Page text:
Google Earth Virtual Field Trip
August 10, 2011, 9:21 am
Filed under: EDIM 508

Click here for my Google Earth virtual field trip for Kindergarteners to explore the continent of North America.

Go to the file labeled Kindergarten: North America.

Click here for the sources used to create my virtual field trip.



Using Technology to Foster Respectful and Ethical Minds
August 2, 2011, 1:50 pm
Filed under: EDIM 508

After reading Julene Reed’s online article: “How to create a world of success without leaving your classroom.” I realized that although I am currently assigned to a school that includes children from many cultures, I can still expand their worldview and help make them more respectful and ethical people for the world of tomorrow through technology.  The majority of our students come from a variety of Asian cultures, Hispanic origins, Middle Eastern cultures, as well as native born American children of varied backgrounds.  Our students are already learning about each others’ cultures and building relationships that cross cultural boundaries, but they must still learn to be good citizens and work on “project-based activities” and “collaborate with others” as Reed suggests.  Considering that the majority of my students interact with family and friends outside of the United States, but have very little interaction with students and adults outside of the city of Philadelphia here in America, I’ve decided that I could try to expand their worldview to include students who live in rural or suburban areas of the United States.  I would like to use Skype or another video conferencing platform for my young students to talk with and share their work with students outside of the Philadelphia region, thereby creating “Web Buddies”.  Curriculums are of course different from district to district and state to state, but there is common ground.  Students could discuss their school lives, home lives, show off work to each other, and maybe even work on a collaborative project with their “Web Buddies”.  Howard Gardner tells us in his book Five Minds for the Future that an ethical mind begins at home but is also influenced by the peer group children choose (Gardner, 2007, p. 131 & 133).   By opening our classrooms up to share our students’ experiences with a peer group outside of our schools, we allow them to experience others’ feelings, viewpoints, and experiences which will encourage our students to consider how events and interactions make other people feel and react.  This would allow our students to expand their knowledge of respecting other individuals and teach them to not create opinions of how they perceive people as a group, which according to Gardner makes people more respectful (Gardner, p. 113).  Through these live video interactions, I hope that my Kindergarteners could begin to experience relationships with others as more respectful and ethical young people which will hopefully make them respectful and ethical citizens of the world of the future.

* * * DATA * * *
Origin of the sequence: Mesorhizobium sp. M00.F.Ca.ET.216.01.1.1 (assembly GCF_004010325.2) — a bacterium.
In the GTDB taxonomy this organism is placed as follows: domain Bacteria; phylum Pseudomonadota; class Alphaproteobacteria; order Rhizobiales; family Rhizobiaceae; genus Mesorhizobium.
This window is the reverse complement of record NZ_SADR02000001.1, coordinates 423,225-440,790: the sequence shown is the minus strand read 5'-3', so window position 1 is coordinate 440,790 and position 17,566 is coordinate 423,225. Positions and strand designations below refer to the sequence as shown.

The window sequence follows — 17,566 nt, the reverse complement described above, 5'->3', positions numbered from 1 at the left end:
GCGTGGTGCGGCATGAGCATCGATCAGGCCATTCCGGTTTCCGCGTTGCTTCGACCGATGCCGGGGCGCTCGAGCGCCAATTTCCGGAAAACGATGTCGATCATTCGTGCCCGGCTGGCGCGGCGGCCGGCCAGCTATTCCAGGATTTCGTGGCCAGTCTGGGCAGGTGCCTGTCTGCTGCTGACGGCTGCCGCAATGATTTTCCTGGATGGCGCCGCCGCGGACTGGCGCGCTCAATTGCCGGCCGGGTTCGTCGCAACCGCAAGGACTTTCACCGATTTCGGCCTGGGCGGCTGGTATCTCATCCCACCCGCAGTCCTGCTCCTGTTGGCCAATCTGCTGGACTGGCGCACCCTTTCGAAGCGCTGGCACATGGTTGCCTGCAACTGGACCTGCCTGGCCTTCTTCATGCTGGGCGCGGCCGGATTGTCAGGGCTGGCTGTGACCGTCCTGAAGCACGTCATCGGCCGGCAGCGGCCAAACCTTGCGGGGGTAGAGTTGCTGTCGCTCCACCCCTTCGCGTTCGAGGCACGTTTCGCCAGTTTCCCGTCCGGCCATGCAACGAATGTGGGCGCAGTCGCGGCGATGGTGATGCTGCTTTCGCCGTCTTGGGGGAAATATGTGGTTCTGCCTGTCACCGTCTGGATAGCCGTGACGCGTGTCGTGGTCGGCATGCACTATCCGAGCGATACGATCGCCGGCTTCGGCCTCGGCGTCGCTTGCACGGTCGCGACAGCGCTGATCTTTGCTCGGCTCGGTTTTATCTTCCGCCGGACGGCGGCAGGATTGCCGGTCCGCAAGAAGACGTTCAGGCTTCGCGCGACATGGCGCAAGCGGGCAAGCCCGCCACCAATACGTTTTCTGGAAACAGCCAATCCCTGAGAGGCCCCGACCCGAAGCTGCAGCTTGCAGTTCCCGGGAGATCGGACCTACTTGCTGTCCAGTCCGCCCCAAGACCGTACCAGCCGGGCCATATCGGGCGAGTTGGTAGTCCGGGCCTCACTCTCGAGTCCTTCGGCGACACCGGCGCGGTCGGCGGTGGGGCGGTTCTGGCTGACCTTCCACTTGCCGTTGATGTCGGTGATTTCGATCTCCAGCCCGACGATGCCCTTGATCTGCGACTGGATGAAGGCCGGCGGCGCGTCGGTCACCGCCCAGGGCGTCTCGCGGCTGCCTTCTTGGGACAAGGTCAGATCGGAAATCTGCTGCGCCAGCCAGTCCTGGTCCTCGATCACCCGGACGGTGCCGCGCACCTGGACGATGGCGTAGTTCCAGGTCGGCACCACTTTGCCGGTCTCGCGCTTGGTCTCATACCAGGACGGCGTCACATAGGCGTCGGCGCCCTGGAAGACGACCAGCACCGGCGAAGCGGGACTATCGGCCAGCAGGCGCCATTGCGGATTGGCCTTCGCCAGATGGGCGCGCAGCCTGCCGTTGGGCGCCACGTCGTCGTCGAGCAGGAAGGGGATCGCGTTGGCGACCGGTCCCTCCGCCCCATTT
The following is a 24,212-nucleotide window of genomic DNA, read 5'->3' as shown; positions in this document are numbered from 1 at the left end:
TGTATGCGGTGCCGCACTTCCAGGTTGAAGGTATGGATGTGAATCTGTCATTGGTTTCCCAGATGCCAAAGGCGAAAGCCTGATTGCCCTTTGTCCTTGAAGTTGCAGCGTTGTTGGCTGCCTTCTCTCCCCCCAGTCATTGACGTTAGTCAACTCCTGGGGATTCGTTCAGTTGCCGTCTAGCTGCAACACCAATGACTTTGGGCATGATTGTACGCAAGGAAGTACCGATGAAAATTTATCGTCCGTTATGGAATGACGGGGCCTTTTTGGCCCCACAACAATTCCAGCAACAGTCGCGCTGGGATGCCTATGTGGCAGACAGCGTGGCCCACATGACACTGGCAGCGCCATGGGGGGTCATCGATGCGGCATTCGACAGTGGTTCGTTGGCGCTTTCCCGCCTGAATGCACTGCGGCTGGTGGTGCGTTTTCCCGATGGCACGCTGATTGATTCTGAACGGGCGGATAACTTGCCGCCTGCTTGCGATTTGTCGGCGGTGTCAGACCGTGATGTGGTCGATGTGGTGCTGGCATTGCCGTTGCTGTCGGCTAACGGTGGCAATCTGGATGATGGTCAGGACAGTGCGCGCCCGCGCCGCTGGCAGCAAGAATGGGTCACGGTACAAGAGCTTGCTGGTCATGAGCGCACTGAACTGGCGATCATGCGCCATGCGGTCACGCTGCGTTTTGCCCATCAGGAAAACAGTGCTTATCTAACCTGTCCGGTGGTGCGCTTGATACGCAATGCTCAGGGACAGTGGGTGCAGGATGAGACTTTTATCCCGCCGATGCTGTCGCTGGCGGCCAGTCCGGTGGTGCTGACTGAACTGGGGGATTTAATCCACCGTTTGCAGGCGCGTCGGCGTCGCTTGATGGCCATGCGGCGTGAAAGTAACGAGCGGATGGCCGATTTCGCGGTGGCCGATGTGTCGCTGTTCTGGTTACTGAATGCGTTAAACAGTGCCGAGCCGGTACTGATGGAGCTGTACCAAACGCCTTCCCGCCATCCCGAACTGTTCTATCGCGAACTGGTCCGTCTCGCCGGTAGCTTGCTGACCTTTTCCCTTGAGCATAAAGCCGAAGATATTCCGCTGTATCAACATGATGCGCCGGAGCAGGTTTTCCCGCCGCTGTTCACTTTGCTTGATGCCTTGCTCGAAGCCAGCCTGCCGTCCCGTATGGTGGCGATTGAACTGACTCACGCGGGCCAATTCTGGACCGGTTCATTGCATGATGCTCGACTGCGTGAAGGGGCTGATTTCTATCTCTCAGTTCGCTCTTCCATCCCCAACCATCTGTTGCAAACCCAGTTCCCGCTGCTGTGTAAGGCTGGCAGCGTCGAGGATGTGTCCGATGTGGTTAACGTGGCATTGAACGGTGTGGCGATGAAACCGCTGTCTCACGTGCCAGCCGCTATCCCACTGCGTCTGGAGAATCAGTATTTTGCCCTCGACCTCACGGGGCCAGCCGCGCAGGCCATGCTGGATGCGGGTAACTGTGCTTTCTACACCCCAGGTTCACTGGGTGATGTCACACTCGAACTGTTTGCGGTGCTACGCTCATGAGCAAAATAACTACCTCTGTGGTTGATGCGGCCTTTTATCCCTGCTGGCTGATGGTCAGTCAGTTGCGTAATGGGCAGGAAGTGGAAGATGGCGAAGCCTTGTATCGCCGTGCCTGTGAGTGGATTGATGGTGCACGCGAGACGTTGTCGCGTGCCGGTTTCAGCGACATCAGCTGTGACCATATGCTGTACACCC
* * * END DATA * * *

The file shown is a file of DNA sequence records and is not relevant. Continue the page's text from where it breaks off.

Sources:

Gardner, H. (2007). Five minds for the future. Boston: Harvard Business School Press.

Reed, J. (2011). Global collaboration and learning: how to create a world of success without leaving your classroom. EDTECH: Focus on K-12. Retrieved from http://www.edtechmag.com/k12/events/updates/global-collaboration-and-learning-2.html